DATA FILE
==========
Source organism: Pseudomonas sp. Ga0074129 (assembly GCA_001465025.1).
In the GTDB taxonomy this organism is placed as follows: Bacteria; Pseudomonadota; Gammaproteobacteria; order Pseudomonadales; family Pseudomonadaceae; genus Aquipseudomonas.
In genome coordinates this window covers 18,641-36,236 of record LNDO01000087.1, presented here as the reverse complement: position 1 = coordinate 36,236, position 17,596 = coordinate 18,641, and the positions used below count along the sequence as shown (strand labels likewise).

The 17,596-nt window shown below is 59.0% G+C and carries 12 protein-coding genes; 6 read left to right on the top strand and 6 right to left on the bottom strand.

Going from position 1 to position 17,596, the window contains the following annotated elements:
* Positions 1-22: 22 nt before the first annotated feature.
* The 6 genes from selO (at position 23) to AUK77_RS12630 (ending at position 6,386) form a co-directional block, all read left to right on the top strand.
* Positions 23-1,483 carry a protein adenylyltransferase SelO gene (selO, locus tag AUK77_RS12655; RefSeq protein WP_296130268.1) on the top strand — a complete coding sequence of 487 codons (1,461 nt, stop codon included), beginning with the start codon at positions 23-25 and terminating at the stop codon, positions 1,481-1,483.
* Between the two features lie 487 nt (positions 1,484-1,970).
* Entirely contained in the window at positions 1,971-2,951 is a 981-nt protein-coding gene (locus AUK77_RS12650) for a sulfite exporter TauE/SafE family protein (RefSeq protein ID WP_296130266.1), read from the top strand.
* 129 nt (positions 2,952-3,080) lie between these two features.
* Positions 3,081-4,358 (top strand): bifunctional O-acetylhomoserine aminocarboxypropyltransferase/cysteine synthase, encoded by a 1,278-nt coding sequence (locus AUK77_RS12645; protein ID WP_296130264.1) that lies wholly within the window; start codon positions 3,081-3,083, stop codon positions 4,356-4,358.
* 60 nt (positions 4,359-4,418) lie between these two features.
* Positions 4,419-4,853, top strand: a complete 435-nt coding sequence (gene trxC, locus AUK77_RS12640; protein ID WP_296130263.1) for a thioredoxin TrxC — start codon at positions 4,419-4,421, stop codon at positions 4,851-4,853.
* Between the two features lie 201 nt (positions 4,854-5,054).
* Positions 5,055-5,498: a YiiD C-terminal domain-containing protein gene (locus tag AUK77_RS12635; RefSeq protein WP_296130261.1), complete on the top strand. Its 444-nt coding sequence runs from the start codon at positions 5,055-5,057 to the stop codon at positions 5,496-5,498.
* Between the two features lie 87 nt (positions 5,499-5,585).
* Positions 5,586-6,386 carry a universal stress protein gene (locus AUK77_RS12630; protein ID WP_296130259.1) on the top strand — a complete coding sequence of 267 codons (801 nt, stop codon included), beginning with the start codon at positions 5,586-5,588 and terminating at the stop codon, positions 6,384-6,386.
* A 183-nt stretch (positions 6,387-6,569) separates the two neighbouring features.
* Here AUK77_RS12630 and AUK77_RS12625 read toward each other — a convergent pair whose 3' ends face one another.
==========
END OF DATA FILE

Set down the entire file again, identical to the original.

Source organism: Pseudomonas sp. Ga0074129 (assembly GCA_001465025.1).
In the GTDB taxonomy this organism is placed as follows: Bacteria; Pseudomonadota; Gammaproteobacteria; order Pseudomonadales; family Pseudomonadaceae; genus Aquipseudomonas.
In genome coordinates this window covers 18,641-36,236 of record LNDO01000087.1, presented here as the reverse complement: position 1 = coordinate 36,236, position 17,596 = coordinate 18,641, and the positions used below count along the sequence as shown (strand labels likewise).

The 17,596-nt window shown below is 59.0% G+C and carries 12 protein-coding genes; 6 read left to right on the top strand and 6 right to left on the bottom strand.

Going from position 1 to position 17,596, the window contains the following annotated elements:
* Positions 1-22: 22 nt before the first annotated feature.
* The 6 genes from selO (at position 23) to AUK77_RS12630 (ending at position 6,386) form a co-directional block, all read left to right on the top strand.
* Positions 23-1,483 carry a protein adenylyltransferase SelO gene (selO, locus tag AUK77_RS12655; RefSeq protein WP_296130268.1) on the top strand — a complete coding sequence of 487 codons (1,461 nt, stop codon included), beginning with the start codon at positions 23-25 and terminating at the stop codon, positions 1,481-1,483.
* Between the two features lie 487 nt (positions 1,484-1,970).
* Entirely contained in the window at positions 1,971-2,951 is a 981-nt protein-coding gene (locus AUK77_RS12650) for a sulfite exporter TauE/SafE family protein (RefSeq protein ID WP_296130266.1), read from the top strand.
* 129 nt (positions 2,952-3,080) lie between these two features.
* Positions 3,081-4,358 (top strand): bifunctional O-acetylhomoserine aminocarboxypropyltransferase/cysteine synthase, encoded by a 1,278-nt coding sequence (locus AUK77_RS12645; protein ID WP_296130264.1) that lies wholly within the window; start codon positions 3,081-3,083, stop codon positions 4,356-4,358.
* 60 nt (positions 4,359-4,418) lie between these two features.
* Positions 4,419-4,853, top strand: a complete 435-nt coding sequence (gene trxC, locus AUK77_RS12640; protein ID WP_296130263.1) for a thioredoxin TrxC — start codon at positions 4,419-4,421, stop codon at positions 4,851-4,853.
* Between the two features lie 201 nt (positions 4,854-5,054).
* Positions 5,055-5,498: a YiiD C-terminal domain-containing protein gene (locus tag AUK77_RS12635; RefSeq protein WP_296130261.1), complete on the top strand. Its 444-nt coding sequence runs from the start codon at positions 5,055-5,057 to the stop codon at positions 5,496-5,498.
* Between the two features lie 87 nt (positions 5,499-5,585).
* Positions 5,586-6,386 carry a universal stress protein gene (locus AUK77_RS12630; protein ID WP_296130259.1) on the top strand — a complete coding sequence of 267 codons (801 nt, stop codon included), beginning with the start codon at positions 5,586-5,588 and terminating at the stop codon, positions 6,384-6,386.
* A 183-nt stretch (positions 6,387-6,569) separates the two neighbouring features.
* Here AUK77_RS12630 and AUK77_RS12625 read toward each other — a convergent pair whose 3' ends face one another.